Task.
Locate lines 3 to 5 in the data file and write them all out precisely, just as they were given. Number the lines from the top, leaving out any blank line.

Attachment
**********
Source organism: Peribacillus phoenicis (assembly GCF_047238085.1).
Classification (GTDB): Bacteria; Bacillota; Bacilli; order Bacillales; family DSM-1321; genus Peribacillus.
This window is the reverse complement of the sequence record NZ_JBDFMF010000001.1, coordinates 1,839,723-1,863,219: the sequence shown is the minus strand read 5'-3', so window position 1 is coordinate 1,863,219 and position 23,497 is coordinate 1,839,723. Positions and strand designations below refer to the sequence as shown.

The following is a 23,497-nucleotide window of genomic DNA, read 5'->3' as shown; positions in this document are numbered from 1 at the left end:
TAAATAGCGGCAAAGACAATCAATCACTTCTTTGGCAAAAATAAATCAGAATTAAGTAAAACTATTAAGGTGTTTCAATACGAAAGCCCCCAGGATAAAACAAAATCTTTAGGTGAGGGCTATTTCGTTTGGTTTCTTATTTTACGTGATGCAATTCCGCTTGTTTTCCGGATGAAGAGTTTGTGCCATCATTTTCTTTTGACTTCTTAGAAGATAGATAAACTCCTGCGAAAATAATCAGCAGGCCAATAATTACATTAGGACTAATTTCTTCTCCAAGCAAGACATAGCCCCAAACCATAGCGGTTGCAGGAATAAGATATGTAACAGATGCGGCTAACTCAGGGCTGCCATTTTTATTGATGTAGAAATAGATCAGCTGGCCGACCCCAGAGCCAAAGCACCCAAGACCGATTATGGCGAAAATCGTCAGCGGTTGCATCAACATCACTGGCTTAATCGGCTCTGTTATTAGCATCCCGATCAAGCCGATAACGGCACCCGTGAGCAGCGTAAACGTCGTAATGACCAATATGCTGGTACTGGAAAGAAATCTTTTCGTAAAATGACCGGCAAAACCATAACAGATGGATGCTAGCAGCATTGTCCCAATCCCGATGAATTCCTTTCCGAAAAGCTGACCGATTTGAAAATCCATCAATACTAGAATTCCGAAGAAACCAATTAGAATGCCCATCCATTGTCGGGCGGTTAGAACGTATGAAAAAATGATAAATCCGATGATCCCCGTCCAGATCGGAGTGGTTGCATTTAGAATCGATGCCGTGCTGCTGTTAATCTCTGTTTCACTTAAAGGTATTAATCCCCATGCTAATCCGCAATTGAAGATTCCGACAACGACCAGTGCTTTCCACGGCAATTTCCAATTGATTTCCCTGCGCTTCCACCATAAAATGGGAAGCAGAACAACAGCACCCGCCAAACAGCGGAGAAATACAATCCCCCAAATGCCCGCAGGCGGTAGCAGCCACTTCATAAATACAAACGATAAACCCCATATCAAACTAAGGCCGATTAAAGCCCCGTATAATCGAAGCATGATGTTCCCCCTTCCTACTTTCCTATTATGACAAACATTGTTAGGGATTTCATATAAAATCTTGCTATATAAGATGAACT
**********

This window is the reverse complement of the sequence record NZ_JBDFMF010000001.1, coordinates 1,839,723-1,863,219: the sequence shown is the minus strand read 5'-3', so window position 1 is coordinate 1,863,219 and position 23,497 is coordinate 1,839,723. Positions and strand designations below refer to the sequence as shown.

The following is a 23,497-nucleotide window of genomic DNA, read 5'->3' as shown; positions in this document are numbered from 1 at the left end:
TAAATAGCGGCAAAGACAATCAATCACTTCTTTGGCAAAAATAAATCAGAATTAAGTAAAACTATTAAGGTGTTTCAATACGAAAGCCCCCAGGATAAAACAAAATCTTTAGGTGAGGGCTATTTCGTTTGGTTTCTTATTTTACGTGATGCAATTCCGCTTGTTTTCCGGATGAAGAGTTTGTGCCATCATTTTCTTTTGACTTCTTAGAAGATAGATAAACTCCTGCGAAAATAATCAGCAGGCCAATAATTACATTAGGACTAATTTCTTCTCCAAGCAAGACATAGCCCCAAACCATAGCGGTTGCAGGAATAAGATATGTAACAGATGCGGCTAACTCAGGGCTGCCATTTTTATTGATGTAGAAATAGATCAGCTGGCCGACCCCAGAGCCAAAGCACCCAAGACCGATTATGGCGAAAATCGTCAGCGGTTGCATCAACATCACTGGCTTAATCGGCTCTGTTATTAGCATCCCGATCAAGCCGATAACGGCACCCGTGAGCAGCGTAAACGTCGTAATGACCAATATGCTGGTACTGGAAAGAAATCTTTTCGTAAAATGACCGGCAAAACCATAACAGATGGATGCTAGCAGCATTGTCCCAATCCCGATGAATTCCTTTCCGAAAAGCTGACCGATTTGAAAATCCATCAATACTAGAATTCCGAAGAAACCAATTAGAATGCCCATCCATTGTCGGGCGGTTAGAACGTATGAAAAAATGATAAATCCGATGATCCCCGTCCAGATCGGAGTGGTTGCATTTAGAATCGATGCCGTGCTGCTGTTAATCTCTGTTTCACTTAAAGGTATTAATCCCCATGCTAATCCGCAATTGAAGATTCCGACAACGACCAGTGCTTTCCACGGCAATTTCCAATTGATTTCCCTGCGCTTCCACCATAAAATGGGAAGCAGAACAACAGCACCCGCCAAACAGCGGAGAAATACAATCCCCCAAATGCCCGCAGGCGGTAGCAGCCACTTCATAAATACAAACGATAAACCCCATATCAAACTAAGGCCGATTAAAGCCCCGTATAATCGAAGCATGATGTTCCCCCTTCCTACTTTCCTATTATGACAAACATTGTTAGGGATTTCATATAAAATCTTGCTATATAAGATGAACT